The Easier Way to Export America's Gas

The Easier Way to Export America's Gas
Exporting natural gas in the form of methanol offers several advantages over the LNG pathway, argues an energy security expert.

This opinion piece presents the opinions of the author.
It does not necessarily reflect the views of DownstreamToday.

America is inundated with cheap natural gas which begs for access to foreign markets be it Europe, eager to reduce its dependence on Russia, or Asia. But exporting gas in the form of liquefied natural gas (LNG) is a monumental challenge involving multiple regulatory approvals, billions of dollars of investment in infrastructure, securing dedicated LNG tankers and signing long term contracts with buyers who are often reluctant to make such commitments. There is a way to export natural gas that does not require all of the above yet one that can provide North American gas producers a relatively quick outlet to foreign markets: exporting the gas in the form of methanol rather than LNG.

Also known as wood alcohol, methanol can be easily made from natural gas in a simple and mature industrial process. Once the gas is turned into the liquid methanol it can power cars and electricity turbines which can be retrofitted to run on it fairly easily and at a low cost. Exporting natural gas in the form of methanol has several advantages over the LNG pathway.

First, LNG requires both the exporter and the importer to build dedicated multi-billion dollar liquefaction and regasification terminals which take years to construct and are difficult to permit and finance. Methanol plants are smaller, modular and relatively cheap to build. A typical methanol plant producing one million tons a year would cost roughly a billion dollars, one tenth the cost of a typical LNG liquefaction terminal.  Furthermore, methanol plants do not need to be built on the coastline but can be built inland, closer to the gas fields. An LNG terminal cannot be built in North Dakota, for example. A methanol plant can.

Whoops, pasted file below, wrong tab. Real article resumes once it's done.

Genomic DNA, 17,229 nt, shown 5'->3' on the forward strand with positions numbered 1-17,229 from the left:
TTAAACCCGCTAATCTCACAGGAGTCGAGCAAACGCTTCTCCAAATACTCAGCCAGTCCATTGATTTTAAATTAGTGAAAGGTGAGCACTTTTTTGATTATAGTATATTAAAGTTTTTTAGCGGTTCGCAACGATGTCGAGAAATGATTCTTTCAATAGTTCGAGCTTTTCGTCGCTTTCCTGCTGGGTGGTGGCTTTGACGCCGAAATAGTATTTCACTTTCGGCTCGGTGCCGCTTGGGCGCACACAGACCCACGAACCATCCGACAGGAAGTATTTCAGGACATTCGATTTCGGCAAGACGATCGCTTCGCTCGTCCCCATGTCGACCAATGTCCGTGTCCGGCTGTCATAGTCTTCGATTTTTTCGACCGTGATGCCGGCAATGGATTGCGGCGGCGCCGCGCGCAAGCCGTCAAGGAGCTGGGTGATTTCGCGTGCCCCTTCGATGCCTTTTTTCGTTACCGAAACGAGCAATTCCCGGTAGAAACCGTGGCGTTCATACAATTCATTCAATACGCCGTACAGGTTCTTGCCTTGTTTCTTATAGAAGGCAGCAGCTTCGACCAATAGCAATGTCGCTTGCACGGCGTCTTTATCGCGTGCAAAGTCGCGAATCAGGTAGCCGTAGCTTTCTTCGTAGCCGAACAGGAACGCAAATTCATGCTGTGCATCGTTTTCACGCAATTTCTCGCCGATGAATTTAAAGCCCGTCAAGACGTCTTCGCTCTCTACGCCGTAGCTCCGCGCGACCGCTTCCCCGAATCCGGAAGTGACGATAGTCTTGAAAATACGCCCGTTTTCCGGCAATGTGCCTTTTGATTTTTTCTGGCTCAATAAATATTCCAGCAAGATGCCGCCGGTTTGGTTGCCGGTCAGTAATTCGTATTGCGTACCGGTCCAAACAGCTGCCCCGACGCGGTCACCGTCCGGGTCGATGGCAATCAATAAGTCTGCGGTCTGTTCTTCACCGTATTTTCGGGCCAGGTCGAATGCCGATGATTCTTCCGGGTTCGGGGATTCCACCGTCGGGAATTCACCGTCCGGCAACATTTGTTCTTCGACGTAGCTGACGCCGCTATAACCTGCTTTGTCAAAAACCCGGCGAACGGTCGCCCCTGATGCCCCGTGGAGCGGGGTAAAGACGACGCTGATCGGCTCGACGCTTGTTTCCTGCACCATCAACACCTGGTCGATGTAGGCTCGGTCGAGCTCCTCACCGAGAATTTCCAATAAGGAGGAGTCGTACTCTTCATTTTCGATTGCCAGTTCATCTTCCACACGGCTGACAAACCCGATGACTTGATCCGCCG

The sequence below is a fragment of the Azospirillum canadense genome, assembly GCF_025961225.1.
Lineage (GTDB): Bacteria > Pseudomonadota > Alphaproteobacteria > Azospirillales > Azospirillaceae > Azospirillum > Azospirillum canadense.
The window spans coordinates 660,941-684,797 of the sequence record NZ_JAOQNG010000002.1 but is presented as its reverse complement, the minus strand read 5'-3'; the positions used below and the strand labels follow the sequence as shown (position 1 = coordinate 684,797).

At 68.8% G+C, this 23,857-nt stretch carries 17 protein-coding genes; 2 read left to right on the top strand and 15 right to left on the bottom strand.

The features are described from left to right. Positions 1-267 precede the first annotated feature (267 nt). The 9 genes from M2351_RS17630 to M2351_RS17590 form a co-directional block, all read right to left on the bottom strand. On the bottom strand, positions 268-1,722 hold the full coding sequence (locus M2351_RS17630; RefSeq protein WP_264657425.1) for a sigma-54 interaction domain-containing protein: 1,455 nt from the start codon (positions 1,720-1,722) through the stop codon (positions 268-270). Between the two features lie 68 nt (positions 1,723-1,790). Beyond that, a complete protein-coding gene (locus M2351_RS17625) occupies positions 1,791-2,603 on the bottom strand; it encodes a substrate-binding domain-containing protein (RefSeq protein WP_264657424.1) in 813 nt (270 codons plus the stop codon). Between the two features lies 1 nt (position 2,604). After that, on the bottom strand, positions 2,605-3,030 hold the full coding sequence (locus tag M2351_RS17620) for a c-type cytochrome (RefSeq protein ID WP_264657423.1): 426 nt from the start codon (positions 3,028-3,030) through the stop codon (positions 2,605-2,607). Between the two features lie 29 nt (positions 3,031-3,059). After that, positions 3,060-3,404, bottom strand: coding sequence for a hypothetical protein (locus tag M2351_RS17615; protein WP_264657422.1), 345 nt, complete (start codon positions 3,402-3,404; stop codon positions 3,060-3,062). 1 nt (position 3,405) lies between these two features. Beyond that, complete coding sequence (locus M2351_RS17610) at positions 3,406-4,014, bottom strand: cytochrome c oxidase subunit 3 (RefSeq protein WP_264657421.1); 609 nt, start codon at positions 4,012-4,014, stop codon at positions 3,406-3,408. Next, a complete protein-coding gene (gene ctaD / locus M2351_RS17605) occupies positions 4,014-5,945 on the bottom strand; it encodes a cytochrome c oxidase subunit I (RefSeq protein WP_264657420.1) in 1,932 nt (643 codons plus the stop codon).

Second, LNG can only be shipped in dedicated tankers which preserve the gas at low temperature to keep it in liquid form during the voyage.  Such tankers are expected to be in shortage by the end of the decade and therefore increasingly expensive to charter.  Furthermore, due to their draft they often require expensive port dredging. Methanol on the other hand is a liquid stable at room temperature; it is not easily flammable and can be safely transported like other liquid chemicals. It can therefore be shipped in pipelines, rail, and trucks as well as in smaller, cheaper and easier to obtain chemical tankers. And unlike in the energy intensive shipment of LNG, methanol shipping involves no energy losses.  

Third, because methanol trade is not dependent on dedicated infrastructure, methanol can be exported to any destination just like crude oil. Any chemical dock can accept the fuel. This means that the market for methanol is much more fungible than the LNG market: producers and consumers do not need to tie each other in long-term contracts and the commodity can be traded in spot prices.